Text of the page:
不滅のあなたへ 11 [Fumetsu no Anata e 11]

不滅のあなたへ 11 [Fumetsu no Anata e 11]

ついに始まったレンリル攻防戦。総力をあげ攻勢を仕掛けるノッカーに対しフシはカイ、ハイロ、メサールと共に挑む。戦いは拮抗しフシと街の人々を徐々に疲弊が蝕みはじめる。そし...

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Title:不滅のあなたへ 11 [Fumetsu no Anata e 11]
Author:Yoshitoki Oima
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Edition Language:Japanese

不滅のあなたへ 11 [Fumetsu no Anata e 11] Reviews

  • Col

    Another wonderful entry. This arc has received a lot of flack for being drawn out, but I believe that that's mainly caused by the increasingly erratic release schedule. Altogether, it's only about as long as the Bon arc (so far), and it meaningfully advances Fushi's character just as much as the others.

    In keeping with Fushi's nature as a blank slate, his development is almost entirely driven by his relationships with others. Up to this point, he has been blessed to have supportive and prosocial

    Another wonderful entry. This arc has received a lot of flack for being drawn out, but I believe that that's mainly caused by the increasingly erratic release schedule. Altogether, it's only about as long as the Bon arc (so far), and it meaningfully advances Fushi's character just as much as the others.

    In keeping with Fushi's nature as a blank slate, his development is almost entirely driven by his relationships with others. Up to this point, he has been blessed to have supportive and prosocial companions, but now, at his moment of greatest responsibility, he is surrounded by ambiguously benevolent "friends". Bon has never been honest with Fushi, and while his motivations are seemingly less selfish now, he maintains his lies in order to achieve a specific goal in relation to Fushi's growth. Kahaku's love for Fushi has an impure source in his incarnation of Hayase. He's a source of discomfort and instability in Fushi's life as often as he is helpful. The three warriors have no ulterior motives in helping Fushi, but their quick acquaintance with Fushi means he can as yet only treat them as tools in his battle with the knockers. Eko/Iddy has a positive relationship with Fushi, but given that she is dependent on him, she cannot be a source of support.

    What a perfect set of companions for Fushi to push beyond his limits with - the battle with the knockers proves far more difficult than he'd believed possible. This is an even lower moment than the low point of the Bon arc - at least then, the only people at risk were Fushi's friends. Now his war with the knockers has endangered thousands of innocents. His new powers have morbid consequences, both for himself and those who have to clean up the bodies. His wide perspective and use of the three warriors as tools is pushing his personality into a simultaneously painful and detached position - feeling the pain of all the people he is responsible for, yet becoming detached from people as beings in their own right.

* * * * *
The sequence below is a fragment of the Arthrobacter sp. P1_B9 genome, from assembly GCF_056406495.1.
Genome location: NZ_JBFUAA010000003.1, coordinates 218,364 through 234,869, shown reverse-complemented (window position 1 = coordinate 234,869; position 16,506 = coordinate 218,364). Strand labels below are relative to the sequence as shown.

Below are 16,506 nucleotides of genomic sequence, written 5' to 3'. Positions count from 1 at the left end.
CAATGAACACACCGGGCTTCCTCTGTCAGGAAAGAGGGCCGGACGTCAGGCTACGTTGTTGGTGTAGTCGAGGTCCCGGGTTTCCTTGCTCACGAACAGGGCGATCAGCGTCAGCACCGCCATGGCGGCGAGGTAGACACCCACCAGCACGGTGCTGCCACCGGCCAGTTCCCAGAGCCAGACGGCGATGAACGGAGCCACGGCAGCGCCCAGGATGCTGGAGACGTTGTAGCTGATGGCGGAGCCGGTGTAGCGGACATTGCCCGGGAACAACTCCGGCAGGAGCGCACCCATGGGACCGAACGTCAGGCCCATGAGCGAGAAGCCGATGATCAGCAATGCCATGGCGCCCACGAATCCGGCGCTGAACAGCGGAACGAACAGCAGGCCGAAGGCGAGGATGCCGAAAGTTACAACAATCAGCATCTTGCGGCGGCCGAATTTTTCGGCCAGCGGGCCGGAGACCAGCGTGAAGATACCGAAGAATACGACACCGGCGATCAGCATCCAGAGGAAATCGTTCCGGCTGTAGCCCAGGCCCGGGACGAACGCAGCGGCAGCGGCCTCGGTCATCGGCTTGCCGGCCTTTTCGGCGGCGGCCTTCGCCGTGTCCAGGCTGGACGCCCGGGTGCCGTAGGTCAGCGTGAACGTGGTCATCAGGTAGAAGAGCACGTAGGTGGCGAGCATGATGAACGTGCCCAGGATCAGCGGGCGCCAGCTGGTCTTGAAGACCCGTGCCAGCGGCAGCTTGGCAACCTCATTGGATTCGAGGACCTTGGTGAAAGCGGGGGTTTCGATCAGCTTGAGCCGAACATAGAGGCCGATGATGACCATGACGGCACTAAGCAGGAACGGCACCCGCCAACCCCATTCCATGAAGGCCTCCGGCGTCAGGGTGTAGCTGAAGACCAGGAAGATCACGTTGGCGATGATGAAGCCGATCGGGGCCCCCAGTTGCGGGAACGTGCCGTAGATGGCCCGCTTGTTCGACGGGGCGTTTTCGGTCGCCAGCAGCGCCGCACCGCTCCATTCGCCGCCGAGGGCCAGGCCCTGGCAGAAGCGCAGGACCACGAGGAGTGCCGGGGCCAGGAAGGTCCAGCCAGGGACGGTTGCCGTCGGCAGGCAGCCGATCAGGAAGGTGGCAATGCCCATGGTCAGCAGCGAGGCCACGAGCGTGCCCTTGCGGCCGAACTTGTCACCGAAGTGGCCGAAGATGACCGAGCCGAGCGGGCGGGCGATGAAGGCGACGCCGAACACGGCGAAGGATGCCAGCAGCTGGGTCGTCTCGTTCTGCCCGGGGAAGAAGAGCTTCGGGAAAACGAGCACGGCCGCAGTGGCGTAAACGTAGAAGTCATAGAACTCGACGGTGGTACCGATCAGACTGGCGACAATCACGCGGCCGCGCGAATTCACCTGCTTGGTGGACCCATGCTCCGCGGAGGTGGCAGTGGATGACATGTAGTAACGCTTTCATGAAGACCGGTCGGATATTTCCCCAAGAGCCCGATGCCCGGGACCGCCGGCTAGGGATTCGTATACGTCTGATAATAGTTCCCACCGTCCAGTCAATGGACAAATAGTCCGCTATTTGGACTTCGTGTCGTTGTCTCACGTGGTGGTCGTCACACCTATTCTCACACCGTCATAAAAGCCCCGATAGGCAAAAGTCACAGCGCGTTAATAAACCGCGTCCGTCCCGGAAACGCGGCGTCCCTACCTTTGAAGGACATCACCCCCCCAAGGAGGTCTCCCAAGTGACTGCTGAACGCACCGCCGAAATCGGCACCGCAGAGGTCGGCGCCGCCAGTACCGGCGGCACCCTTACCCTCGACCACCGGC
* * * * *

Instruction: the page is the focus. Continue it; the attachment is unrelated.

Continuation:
March's resurrection last volume represents an ambiguous development - reunion with his mother figure could spur Fushi forward at this difficult point, but it will also signal an irreversible change in his relations - Bon's lies will be revealed and the situation with Kahaku will become even more fraught. What's more, Fushi's ability to resurrect the dead promises to create a world unlike our own - if what Black Hood says is true, Fushi is intended to become a new world. While he's very far off from becoming that world, Oima has never been shy about showing the direct consequences of his powers. If Fushi can resurrect the dead and provide infinite material goods to humanity, all social relations will be completely changed. While such ideas are common in science fiction, fantasy's more nostalgia oriented view often precludes the presentation of such concepts. I hope that Oima can come up with a fitting course for Fushi's future development given the momentous possibilities. I'm increasingly tired of works that uncritically embrace the status quo. Yes, it's good to be cautious about change in reality, but in fiction we should be free to imagine totally new orders of being, rather than being tied down, because to do otherwise is "inhuman". I'm not necessarily accusing Oima of this - it makes sense from Bon and Kahaku's position as "friends" of Fushi to want to keep him "human". I do worry though, that the portrayal of Black Hood means it will go this way. Black Hood's detachment from all human suffering seem like a plausible consequence of the kind of pain Fushi is going through just to protect one city.

    The only disappointment I have in this volume is the very small amount of Eko. She is the most interesting mystery to me aside from the big picture questions of Black Hood and Fushi's nature. What kind of relation she will have with Fushi going forward, whether March will teach her how to speak like she did for Fushi, if she will end up providing a way to communicate with the knockers. I've got big hopes for her going forward.

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